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Old Vancouver bylaw restricts co-habitating, former councillor says

Last Updated Mar 11, 2019 at 7:39 pm PDT

(Courtesy Vancouver Heritage Foundation)
Summary

An old bylaw limits the residents of single family homes to just one family or three unrelated roommates

Affleck says most of the previous council didn't seem interested in changing the bylaw

VANCOUVER (NEWS 1130) – As empty mansions begin to pop up on Vancouver’s rental market, a former city councillor says you may want to rethink your plans to rent one out with a bunch of friends.

George Affleck says an old bylaw limits the residents of single family homes to just one family or three roommates, unless they’re related.

“It’s very restrictive for co-habitating with a bunch of people, including students or people who are in need of affordable housing,” he says.

The bylaw dates back to 1956, and he says council has discussed the possibility of changing the bylaw multiple times.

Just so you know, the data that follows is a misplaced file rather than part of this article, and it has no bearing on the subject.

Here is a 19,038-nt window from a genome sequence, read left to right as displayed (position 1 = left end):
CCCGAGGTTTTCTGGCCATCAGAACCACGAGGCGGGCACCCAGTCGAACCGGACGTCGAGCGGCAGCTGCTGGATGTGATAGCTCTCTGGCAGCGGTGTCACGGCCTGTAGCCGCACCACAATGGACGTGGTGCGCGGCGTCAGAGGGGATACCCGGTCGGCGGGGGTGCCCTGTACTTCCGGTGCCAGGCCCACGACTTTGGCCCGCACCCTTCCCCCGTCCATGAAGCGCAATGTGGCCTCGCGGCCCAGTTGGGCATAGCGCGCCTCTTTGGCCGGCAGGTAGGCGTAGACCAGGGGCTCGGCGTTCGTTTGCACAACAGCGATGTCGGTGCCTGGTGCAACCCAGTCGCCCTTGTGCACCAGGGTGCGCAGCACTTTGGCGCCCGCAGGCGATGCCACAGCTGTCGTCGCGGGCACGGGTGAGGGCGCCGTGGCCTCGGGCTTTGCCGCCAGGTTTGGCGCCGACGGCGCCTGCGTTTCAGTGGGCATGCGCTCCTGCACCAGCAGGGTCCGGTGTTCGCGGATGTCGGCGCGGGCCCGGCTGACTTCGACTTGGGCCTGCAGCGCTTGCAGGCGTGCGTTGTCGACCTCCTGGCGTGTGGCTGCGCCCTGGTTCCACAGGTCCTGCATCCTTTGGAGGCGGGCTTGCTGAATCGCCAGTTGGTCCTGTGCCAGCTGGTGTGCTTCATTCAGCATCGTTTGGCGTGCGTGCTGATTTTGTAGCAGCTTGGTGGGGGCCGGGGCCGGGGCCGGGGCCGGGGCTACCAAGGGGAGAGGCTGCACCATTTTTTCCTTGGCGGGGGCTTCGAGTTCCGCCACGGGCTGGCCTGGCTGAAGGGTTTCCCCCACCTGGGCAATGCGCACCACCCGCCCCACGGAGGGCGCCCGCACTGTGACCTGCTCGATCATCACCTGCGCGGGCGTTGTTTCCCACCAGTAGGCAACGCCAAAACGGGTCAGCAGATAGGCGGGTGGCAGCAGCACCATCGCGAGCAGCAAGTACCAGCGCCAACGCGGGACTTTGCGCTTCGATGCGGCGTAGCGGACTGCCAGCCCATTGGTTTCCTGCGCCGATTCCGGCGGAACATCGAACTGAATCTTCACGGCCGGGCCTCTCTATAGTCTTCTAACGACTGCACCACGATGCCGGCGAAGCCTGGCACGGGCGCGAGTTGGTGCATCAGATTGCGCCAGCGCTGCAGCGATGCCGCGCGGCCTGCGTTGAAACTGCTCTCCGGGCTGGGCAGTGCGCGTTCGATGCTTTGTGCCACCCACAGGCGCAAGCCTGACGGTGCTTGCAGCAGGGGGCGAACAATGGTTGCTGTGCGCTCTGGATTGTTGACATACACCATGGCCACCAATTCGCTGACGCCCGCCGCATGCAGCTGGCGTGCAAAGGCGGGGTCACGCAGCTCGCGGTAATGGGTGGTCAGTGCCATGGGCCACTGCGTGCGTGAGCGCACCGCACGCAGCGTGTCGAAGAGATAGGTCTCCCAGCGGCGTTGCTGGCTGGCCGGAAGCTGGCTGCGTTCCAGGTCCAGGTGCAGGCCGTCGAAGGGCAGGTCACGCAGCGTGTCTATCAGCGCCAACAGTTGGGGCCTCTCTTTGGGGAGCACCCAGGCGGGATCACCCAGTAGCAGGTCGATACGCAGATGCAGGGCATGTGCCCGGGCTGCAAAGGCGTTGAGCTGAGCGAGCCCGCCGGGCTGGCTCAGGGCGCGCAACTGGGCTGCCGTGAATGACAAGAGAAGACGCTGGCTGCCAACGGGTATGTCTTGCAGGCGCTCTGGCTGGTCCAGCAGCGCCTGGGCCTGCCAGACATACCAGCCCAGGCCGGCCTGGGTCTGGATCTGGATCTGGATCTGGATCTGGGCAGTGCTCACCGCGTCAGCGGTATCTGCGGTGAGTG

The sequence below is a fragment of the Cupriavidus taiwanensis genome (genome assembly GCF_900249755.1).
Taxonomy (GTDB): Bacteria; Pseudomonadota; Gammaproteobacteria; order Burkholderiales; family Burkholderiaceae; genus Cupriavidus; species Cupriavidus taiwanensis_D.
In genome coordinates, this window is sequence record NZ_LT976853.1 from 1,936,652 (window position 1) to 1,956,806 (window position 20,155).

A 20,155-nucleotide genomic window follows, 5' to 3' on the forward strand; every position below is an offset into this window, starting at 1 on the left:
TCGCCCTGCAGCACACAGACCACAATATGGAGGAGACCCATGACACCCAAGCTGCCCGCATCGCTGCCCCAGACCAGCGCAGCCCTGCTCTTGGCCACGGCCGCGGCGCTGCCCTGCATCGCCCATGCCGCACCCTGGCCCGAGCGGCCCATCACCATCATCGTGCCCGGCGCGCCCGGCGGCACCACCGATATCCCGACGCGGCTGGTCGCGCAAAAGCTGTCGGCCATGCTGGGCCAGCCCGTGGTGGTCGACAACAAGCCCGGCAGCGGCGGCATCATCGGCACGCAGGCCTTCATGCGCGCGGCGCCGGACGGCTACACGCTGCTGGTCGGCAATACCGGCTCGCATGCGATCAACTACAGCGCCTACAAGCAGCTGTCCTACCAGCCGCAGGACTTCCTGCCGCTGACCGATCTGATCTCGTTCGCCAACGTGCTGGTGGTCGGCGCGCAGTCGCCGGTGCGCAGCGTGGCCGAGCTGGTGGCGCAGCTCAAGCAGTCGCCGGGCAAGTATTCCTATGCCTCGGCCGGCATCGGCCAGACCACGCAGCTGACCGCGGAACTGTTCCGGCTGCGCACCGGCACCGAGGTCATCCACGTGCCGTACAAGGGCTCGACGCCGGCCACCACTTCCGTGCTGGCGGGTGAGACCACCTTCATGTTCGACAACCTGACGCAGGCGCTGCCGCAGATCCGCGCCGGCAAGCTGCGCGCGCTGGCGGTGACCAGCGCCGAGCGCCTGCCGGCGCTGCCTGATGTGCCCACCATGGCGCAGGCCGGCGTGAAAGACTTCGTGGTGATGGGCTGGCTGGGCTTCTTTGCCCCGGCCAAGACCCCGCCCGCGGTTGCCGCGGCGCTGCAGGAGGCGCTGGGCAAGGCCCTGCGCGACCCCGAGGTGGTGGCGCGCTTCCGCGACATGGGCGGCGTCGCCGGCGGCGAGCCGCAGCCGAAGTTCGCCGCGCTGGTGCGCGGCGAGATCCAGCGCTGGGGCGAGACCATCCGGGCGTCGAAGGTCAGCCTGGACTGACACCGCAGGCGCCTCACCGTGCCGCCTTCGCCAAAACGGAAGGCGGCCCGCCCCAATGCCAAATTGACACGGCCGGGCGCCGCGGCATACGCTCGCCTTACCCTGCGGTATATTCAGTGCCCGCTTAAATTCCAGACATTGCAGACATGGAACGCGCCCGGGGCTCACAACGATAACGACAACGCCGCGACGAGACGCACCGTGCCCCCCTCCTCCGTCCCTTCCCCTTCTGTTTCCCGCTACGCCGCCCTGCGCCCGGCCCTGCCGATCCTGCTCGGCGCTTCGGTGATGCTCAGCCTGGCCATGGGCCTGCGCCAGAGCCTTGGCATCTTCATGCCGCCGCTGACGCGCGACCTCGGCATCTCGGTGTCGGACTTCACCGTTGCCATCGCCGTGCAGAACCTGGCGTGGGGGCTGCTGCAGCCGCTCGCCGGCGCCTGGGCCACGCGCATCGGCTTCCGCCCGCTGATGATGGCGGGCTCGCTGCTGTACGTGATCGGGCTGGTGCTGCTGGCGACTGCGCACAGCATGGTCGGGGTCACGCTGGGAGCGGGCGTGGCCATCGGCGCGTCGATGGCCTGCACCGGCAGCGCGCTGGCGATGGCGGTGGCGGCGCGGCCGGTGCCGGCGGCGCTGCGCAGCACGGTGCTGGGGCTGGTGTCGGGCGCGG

Affleck adds changing the bylaw may add challenges to single-family neighbourhoods, but he thinks any issue can be resolved.

“The province is very focused on taxation as opposed to finding ways to change the existing regulations to loosen them up so that people can find affordable housing.”

RELATED: Is renting a mansion an affordable housing option for students?

He says most of the previous council didn’t seem interested in changing the bylaw, but he’s hopeful change can happen now.

“I don’t understand why taxation is put first, over lessening of bureaucracy.”

This comes as more large mansions have started popping up on the rental market after the city introduced an empty homes tax, penalizing homeowners who don’t live in their properties or rent them out.

Victoria and Surrey have much looser regulations on this, Affleck says. He suggests first changing the bylaw to what other cities have.

It may be time, Affleck says, “To loosen up these regulations and allow more people to live in homes that are essentially sitting empty or could handle a few more residents.”